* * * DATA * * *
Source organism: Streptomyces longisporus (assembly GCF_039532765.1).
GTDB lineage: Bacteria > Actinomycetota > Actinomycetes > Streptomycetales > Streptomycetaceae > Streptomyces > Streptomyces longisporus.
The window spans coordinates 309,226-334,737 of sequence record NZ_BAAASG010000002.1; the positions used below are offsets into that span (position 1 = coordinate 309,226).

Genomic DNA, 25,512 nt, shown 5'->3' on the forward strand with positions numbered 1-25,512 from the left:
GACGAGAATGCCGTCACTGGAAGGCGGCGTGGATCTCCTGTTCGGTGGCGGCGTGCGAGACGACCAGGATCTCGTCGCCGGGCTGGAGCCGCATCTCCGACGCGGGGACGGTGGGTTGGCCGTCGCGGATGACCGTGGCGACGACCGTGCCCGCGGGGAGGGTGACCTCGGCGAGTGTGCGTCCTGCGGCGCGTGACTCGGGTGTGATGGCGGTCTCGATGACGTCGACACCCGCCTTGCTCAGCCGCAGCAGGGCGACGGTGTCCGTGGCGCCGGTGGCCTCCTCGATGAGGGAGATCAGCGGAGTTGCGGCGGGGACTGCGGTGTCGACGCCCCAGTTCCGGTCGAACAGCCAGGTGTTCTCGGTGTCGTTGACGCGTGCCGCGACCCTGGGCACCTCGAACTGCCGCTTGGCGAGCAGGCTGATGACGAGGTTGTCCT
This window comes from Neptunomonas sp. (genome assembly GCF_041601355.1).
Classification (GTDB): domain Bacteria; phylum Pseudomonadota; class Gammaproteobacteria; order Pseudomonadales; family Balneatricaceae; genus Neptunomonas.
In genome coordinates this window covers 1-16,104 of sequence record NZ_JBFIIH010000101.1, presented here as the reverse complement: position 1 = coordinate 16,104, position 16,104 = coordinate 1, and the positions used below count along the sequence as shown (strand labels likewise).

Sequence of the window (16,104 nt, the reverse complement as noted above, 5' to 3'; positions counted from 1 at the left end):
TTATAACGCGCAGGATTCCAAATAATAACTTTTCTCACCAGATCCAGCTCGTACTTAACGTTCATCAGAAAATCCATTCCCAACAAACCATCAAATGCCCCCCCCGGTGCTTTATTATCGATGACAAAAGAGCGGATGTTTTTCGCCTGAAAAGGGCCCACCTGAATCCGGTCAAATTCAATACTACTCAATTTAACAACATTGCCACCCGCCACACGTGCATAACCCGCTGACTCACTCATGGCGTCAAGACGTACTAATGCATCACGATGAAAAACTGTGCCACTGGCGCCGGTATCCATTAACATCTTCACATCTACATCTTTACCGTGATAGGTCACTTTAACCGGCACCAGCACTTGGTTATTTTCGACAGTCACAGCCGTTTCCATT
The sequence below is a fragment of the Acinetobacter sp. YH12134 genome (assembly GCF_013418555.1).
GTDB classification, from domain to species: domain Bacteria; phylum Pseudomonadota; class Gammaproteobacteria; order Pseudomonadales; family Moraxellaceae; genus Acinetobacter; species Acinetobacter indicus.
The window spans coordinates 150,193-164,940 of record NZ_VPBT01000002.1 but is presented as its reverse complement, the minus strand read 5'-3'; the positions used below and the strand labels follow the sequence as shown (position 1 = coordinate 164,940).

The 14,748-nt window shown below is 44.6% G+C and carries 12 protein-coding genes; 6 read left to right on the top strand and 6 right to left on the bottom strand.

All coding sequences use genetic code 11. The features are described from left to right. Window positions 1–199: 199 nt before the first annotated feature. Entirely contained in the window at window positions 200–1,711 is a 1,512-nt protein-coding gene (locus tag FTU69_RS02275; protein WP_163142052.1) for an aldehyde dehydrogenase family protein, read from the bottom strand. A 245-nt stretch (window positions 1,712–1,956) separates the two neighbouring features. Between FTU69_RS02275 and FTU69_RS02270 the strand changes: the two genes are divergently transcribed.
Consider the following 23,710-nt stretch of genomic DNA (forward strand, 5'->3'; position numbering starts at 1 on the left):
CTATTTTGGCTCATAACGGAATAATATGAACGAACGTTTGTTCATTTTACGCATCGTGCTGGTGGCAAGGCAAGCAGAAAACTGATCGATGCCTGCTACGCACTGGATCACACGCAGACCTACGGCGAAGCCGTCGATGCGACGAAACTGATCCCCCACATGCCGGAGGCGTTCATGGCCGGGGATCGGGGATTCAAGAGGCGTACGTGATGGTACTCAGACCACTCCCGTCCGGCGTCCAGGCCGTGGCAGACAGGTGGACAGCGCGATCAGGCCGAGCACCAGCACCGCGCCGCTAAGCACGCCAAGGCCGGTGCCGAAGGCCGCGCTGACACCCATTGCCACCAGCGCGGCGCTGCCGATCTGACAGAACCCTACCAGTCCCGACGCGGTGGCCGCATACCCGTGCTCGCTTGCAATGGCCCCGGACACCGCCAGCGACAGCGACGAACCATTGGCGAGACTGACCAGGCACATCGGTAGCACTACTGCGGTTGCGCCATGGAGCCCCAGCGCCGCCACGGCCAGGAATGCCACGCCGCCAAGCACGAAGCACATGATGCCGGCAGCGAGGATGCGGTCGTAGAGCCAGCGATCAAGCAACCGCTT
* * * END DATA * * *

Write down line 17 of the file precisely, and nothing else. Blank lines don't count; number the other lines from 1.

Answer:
CTATTTTGGCTCATAACGGAATAATATGAACGAACGTTTGTTCATTTTACGCATCGTGCTGGTGGCAAGGCAAGCAGAAAACTGATCGATGCCTGCTACGCACTGGATCACACGCAGACCTACGGCGAAGCCGTCGATGCGACGAAACTGATCCCCCACATGCCGGAGGCGTTCATGGCCGGGGATCGGGGATTCAAGAGGCGTACGTGATGGTACTCAGACCACTCCCGTCCGGCGTCCAGGCCGTGGCAGACAGGTGGACAGCGCGATCAGGCCGAGCACCAGCACCGCGCCGCTAAGCACGCCAAGGCCGGTGCCGAAGGCCGCGCTGACACCCATTGCCACCAGCGCGGCGCTGCCGATCTGACAGAACCCTACCAGTCCCGACGCGGTGGCCGCATACCCGTGCTCGCTTGCAATGGCCCCGGACACCGCCAGCGACAGCGACGAACCATTGGCGAGACTGACCAGGCACATCGGTAGCACTACTGCGGTTGCGCCATGGAGCCCCAGCGCCGCCACGGCCAGGAATGCCACGCCGCCAAGCACGAAGCACATGATGCCGGCAGCGAGGATGCGGTCGTAGAGCCAGCGATCAAGCAACCGCTT